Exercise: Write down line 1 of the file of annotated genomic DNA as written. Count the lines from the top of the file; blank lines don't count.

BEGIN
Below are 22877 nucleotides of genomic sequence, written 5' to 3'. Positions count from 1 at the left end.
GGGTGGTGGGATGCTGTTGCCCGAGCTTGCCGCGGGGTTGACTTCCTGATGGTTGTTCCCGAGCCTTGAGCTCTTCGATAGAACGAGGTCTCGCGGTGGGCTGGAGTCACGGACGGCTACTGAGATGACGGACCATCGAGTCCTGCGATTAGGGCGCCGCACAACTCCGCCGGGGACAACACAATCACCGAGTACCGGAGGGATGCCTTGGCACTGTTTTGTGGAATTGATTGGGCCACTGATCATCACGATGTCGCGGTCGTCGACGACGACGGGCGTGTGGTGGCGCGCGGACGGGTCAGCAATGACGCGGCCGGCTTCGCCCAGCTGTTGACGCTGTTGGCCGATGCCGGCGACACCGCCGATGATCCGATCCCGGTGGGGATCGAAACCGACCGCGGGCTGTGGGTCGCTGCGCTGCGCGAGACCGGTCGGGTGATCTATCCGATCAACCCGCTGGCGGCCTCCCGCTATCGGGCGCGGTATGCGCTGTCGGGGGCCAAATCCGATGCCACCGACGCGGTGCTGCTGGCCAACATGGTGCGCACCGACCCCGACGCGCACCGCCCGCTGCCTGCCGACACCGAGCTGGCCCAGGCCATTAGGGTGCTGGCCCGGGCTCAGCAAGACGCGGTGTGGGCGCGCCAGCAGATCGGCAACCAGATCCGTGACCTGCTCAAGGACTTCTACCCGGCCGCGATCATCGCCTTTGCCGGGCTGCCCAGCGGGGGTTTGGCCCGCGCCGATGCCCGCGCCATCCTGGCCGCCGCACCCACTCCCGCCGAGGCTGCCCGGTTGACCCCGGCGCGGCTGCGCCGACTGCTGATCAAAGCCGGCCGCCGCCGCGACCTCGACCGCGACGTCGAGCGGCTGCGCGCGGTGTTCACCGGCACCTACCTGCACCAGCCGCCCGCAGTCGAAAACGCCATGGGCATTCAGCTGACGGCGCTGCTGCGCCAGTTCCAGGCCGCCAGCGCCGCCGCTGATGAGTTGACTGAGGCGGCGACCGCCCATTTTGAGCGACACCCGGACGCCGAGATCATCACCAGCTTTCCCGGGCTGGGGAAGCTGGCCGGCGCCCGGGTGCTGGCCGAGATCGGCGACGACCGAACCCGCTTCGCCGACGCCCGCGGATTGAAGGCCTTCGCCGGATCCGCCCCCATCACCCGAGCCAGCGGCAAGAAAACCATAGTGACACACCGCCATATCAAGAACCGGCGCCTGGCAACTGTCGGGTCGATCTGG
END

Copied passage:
Below are 22877 nucleotides of genomic sequence, written 5' to 3'. Positions count from 1 at the left end.